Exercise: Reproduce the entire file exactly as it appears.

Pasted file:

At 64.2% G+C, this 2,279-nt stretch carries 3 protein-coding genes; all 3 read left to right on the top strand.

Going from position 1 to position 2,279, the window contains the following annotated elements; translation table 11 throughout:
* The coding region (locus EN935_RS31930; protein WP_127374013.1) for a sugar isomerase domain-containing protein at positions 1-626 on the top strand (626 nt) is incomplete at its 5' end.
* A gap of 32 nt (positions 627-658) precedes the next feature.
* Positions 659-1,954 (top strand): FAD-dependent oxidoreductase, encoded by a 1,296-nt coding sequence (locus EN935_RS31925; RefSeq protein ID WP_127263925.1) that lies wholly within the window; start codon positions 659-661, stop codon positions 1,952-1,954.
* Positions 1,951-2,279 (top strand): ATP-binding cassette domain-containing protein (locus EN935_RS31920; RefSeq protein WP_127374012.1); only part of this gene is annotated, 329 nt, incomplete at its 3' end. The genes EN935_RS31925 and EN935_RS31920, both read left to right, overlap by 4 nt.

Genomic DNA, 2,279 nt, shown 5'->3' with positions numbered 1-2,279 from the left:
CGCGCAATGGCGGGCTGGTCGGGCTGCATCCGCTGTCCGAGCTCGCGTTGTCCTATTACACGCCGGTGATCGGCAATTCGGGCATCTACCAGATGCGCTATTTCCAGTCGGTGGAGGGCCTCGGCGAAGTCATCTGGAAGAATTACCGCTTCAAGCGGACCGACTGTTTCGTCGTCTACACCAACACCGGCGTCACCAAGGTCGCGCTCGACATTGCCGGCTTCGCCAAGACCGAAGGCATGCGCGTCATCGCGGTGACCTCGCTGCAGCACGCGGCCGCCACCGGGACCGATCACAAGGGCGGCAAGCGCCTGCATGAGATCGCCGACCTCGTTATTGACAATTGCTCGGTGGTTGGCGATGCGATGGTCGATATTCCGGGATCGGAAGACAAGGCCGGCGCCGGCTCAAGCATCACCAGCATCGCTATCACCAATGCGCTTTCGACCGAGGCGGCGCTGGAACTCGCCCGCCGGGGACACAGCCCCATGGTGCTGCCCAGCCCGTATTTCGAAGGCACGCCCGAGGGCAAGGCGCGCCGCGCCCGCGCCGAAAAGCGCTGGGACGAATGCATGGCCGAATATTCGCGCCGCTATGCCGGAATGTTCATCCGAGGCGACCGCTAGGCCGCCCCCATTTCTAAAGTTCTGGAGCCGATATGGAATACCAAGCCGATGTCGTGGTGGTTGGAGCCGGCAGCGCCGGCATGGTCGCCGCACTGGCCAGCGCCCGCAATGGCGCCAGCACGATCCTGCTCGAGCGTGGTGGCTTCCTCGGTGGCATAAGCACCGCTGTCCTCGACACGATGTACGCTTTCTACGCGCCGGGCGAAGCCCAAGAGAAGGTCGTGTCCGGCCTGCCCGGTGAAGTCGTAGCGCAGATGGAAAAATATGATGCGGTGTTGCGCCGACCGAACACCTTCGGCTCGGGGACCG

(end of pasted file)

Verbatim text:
At 64.2% G+C, this 2,279-nt stretch carries 3 protein-coding genes; all 3 read left to right on the top strand.

Going from position 1 to position 2,279, the window contains the following annotated elements; translation table 11 throughout:
* The coding region (locus EN935_RS31930; protein WP_127374013.1) for a sugar isomerase domain-containing protein at positions 1-626 on the top strand (626 nt) is incomplete at its 5' end.
* A gap of 32 nt (positions 627-658) precedes the next feature.
* Positions 659-1,954 (top strand): FAD-dependent oxidoreductase, encoded by a 1,296-nt coding sequence (locus EN935_RS31925; RefSeq protein ID WP_127263925.1) that lies wholly within the window; start codon positions 659-661, stop codon positions 1,952-1,954.
* Positions 1,951-2,279 (top strand): ATP-binding cassette domain-containing protein (locus EN935_RS31920; RefSeq protein WP_127374012.1); only part of this gene is annotated, 329 nt, incomplete at its 3' end. The genes EN935_RS31925 and EN935_RS31920, both read left to right, overlap by 4 nt.

Genomic DNA, 2,279 nt, shown 5'->3' with positions numbered 1-2,279 from the left:
CGCGCAATGGCGGGCTGGTCGGGCTGCATCCGCTGTCCGAGCTCGCGTTGTCCTATTACACGCCGGTGATCGGCAATTCGGGCATCTACCAGATGCGCTATTTCCAGTCGGTGGAGGGCCTCGGCGAAGTCATCTGGAAGAATTACCGCTTCAAGCGGACCGACTGTTTCGTCGTCTACACCAACACCGGCGTCACCAAGGTCGCGCTCGACATTGCCGGCTTCGCCAAGACCGAAGGCATGCGCGTCATCGCGGTGACCTCGCTGCAGCACGCGGCCGCCACCGGGACCGATCACAAGGGCGGCAAGCGCCTGCATGAGATCGCCGACCTCGTTATTGACAATTGCTCGGTGGTTGGCGATGCGATGGTCGATATTCCGGGATCGGAAGACAAGGCCGGCGCCGGCTCAAGCATCACCAGCATCGCTATCACCAATGCGCTTTCGACCGAGGCGGCGCTGGAACTCGCCCGCCGGGGACACAGCCCCATGGTGCTGCCCAGCCCGTATTTCGAAGGCACGCCCGAGGGCAAGGCGCGCCGCGCCCGCGCCGAAAAGCGCTGGGACGAATGCATGGCCGAATATTCGCGCCGCTATGCCGGAATGTTCATCCGAGGCGACCGCTAGGCCGCCCCCATTTCTAAAGTTCTGGAGCCGATATGGAATACCAAGCCGATGTCGTGGTGGTTGGAGCCGGCAGCGCCGGCATGGTCGCCGCACTGGCCAGCGCCCGCAATGGCGCCAGCACGATCCTGCTCGAGCGTGGTGGCTTCCTCGGTGGCATAAGCACCGCTGTCCTCGACACGATGTACGCTTTCTACGCGCCGGGCGAAGCCCAAGAGAAGGTCGTGTCCGGCCTGCCCGGTGAAGTCGTAGCGCAGATGGAAAAATATGATGCGGTGTTGCGCCGACCGAACACCTTCGGCTCGGGGACCG